A digital ban won’t solve real world mental health challenges

Tackling everyday, real-life issues for teenagers may have more impact than banning access to social media, writes Helen Connolly.

Jun 28, 2024, updated Jun 28, 2024
Photo: Karolina Kaboompics/

Photo: Karolina Kaboompics/

As the eyes, ears and voice of South Australia’s children and young people, I am pleased to hear our government is keen to address mental health and wellbeing challenges our young people face. Given the array of issues impacting their mental health, I’m interested to understand what the government has in mind beyond the proposed banning of social media for teenagers under 16 years.

Whilst it is heartening that government is giving young people’s health and wellbeing more attention, we will continue to fail them if we don’t include their ideas on the issues they say are the most important.

Although voteless and voiceless, it is imperative the voices of young people are heard alongside those of concerned adults calling for a social media ban, as unsurprisingly, they may have different priorities. If our motivation is to keep young people safe and focused, then perhaps we need to ask them if banning access to social media will make the difference under 16s need?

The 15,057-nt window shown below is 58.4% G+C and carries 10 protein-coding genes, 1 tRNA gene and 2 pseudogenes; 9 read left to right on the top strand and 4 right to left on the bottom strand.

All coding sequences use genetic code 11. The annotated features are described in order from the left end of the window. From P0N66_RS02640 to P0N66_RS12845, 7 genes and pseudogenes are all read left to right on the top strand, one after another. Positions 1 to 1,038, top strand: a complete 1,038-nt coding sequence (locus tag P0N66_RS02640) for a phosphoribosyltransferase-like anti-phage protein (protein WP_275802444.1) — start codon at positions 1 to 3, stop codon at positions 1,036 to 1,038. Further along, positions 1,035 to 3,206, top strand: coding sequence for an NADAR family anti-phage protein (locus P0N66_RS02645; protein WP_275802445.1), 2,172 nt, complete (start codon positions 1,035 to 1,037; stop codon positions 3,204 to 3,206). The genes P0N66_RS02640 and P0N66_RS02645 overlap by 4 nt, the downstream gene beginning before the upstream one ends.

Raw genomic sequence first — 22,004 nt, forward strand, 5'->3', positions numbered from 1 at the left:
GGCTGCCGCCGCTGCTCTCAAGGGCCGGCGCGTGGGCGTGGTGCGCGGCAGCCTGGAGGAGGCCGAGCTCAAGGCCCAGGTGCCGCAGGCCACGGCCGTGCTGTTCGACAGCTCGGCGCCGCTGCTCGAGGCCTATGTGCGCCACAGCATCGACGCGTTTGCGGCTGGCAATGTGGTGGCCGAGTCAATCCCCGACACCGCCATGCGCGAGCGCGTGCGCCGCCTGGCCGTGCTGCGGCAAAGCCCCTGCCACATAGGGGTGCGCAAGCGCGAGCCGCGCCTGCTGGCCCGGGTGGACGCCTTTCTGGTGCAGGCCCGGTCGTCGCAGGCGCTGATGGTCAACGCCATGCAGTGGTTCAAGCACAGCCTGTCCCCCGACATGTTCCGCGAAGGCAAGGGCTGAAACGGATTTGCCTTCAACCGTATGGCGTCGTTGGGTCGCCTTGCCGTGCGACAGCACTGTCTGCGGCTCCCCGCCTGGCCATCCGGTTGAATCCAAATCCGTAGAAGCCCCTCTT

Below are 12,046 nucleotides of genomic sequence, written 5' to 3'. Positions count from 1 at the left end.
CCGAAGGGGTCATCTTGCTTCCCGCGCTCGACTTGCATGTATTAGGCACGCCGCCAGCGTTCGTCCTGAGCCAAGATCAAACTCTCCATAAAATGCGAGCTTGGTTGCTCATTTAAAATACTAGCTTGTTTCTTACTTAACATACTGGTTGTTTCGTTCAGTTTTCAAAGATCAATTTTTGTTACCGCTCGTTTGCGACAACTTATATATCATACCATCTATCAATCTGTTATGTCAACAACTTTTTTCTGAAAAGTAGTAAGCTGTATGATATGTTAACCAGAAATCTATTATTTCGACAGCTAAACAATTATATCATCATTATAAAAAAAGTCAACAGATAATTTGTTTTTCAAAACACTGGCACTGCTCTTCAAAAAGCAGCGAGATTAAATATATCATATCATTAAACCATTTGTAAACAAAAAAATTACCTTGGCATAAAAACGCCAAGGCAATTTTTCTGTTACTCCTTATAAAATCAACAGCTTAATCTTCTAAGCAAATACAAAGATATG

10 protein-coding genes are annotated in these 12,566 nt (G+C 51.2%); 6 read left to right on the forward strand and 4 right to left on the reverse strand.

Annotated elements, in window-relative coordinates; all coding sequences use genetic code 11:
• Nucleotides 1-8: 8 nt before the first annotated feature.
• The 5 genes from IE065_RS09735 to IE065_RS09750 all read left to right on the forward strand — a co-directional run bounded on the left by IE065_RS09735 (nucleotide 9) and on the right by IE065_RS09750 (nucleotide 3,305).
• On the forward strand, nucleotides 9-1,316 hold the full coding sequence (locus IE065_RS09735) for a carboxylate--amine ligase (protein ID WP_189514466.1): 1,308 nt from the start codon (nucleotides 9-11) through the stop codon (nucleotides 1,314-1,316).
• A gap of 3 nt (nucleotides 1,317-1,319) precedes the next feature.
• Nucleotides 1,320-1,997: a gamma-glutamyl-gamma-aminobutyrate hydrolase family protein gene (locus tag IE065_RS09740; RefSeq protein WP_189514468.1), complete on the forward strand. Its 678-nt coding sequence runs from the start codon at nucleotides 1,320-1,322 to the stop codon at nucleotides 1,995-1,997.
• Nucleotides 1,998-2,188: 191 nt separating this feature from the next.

From what young people tell me, it is feelings of sadness, loneliness, and not belonging at school that are of greater concern. In other words, they’re feeling unsafe in their ‘offline’ lives more often than when they’re online.

In fact, young people tell me they’re frustrated with commentary from adults around their feelings of disconnection, disrespect, or discrimination being attributed to an over-reliance on digital devices and social media. According to most young people, this is adults jumping to conclusions and not listening to what is happening; a defining feature they tell me is part of their day-to-day interactions with adults.

I share their frustrations. The conclusions being drawn by some adults observing young people, rather than engaging with them, fails to consider myriad factors impacting their lives. It tends to overstate the influence technology has, while understating young people’s awareness of the risks it presents.

Like me, teenagers of all ages want to see a more balanced acknowledgement of the positive influence social media has; how being online creates many opportunities for self-expression and can be a great outlet for creativity. It’s also a source of inspiration and information for learning, entertainment, health, friendship, and social connections.

By focusing exclusively on risk, we risk turning teenagers off, driving a complacency toward important safety messaging we want them to hear.

Teenagers tell me they want a balanced mix of school-based education, curriculum and technology that expands their digital literacy and critical thinking skills while developing their capacity to manage risks and build resilience.